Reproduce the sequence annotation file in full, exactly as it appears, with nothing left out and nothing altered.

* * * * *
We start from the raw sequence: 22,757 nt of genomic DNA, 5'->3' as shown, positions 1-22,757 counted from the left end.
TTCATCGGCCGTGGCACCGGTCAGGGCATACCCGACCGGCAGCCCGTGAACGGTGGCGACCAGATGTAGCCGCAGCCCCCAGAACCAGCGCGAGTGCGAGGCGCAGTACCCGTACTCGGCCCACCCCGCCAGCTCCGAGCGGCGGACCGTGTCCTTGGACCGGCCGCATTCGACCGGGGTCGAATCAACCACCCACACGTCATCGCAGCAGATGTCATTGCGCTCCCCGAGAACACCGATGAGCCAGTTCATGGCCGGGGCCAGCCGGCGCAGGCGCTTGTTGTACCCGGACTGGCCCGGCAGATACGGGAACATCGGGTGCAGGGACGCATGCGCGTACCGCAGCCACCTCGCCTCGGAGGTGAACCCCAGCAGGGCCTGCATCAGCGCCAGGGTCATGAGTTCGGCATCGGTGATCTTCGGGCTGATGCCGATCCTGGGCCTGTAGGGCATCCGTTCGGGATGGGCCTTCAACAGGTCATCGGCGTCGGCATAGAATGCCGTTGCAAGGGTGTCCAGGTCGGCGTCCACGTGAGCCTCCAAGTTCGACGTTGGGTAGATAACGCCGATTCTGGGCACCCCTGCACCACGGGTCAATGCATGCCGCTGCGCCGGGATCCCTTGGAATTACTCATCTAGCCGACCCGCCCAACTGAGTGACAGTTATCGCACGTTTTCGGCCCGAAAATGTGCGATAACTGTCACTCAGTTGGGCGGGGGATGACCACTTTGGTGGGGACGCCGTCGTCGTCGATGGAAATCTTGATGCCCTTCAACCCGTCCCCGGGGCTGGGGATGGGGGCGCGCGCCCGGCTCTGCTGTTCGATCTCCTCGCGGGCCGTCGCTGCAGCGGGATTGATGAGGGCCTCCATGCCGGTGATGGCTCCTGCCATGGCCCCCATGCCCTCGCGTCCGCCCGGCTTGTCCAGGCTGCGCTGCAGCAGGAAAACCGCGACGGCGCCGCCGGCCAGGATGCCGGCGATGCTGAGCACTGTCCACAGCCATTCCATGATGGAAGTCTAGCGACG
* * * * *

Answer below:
We start from the raw sequence: 22,757 nt of genomic DNA, 5'->3' as shown, positions 1-22,757 counted from the left end.
TTCATCGGCCGTGGCACCGGTCAGGGCATACCCGACCGGCAGCCCGTGAACGGTGGCGACCAGATGTAGCCGCAGCCCCCAGAACCAGCGCGAGTGCGAGGCGCAGTACCCGTACTCGGCCCACCCCGCCAGCTCCGAGCGGCGGACCGTGTCCTTGGACCGGCCGCATTCGACCGGGGTCGAATCAACCACCCACACGTCATCGCAGCAGATGTCATTGCGCTCCCCGAGAACACCGATGAGCCAGTTCATGGCCGGGGCCAGCCGGCGCAGGCGCTTGTTGTACCCGGACTGGCCCGGCAGATACGGGAACATCGGGTGCAGGGACGCATGCGCGTACCGCAGCCACCTCGCCTCGGAGGTGAACCCCAGCAGGGCCTGCATCAGCGCCAGGGTCATGAGTTCGGCATCGGTGATCTTCGGGCTGATGCCGATCCTGGGCCTGTAGGGCATCCGTTCGGGATGGGCCTTCAACAGGTCATCGGCGTCGGCATAGAATGCCGTTGCAAGGGTGTCCAGGTCGGCGTCCACGTGAGCCTCCAAGTTCGACGTTGGGTAGATAACGCCGATTCTGGGCACCCCTGCACCACGGGTCAATGCATGCCGCTGCGCCGGGATCCCTTGGAATTACTCATCTAGCCGACCCGCCCAACTGAGTGACAGTTATCGCACGTTTTCGGCCCGAAAATGTGCGATAACTGTCACTCAGTTGGGCGGGGGATGACCACTTTGGTGGGGACGCCGTCGTCGTCGATGGAAATCTTGATGCCCTTCAACCCGTCCCCGGGGCTGGGGATGGGGGCGCGCGCCCGGCTCTGCTGTTCGATCTCCTCGCGGGCCGTCGCTGCAGCGGGATTGATGAGGGCCTCCATGCCGGTGATGGCTCCTGCCATGGCCCCCATGCCCTCGCGTCCGCCCGGCTTGTCCAGGCTGCGCTGCAGCAGGAAAACCGCGACGGCGCCGCCGGCCAGGATGCCGGCGATGCTGAGCACTGTCCACAGCCATTCCATGATGGAAGTCTAGCGACG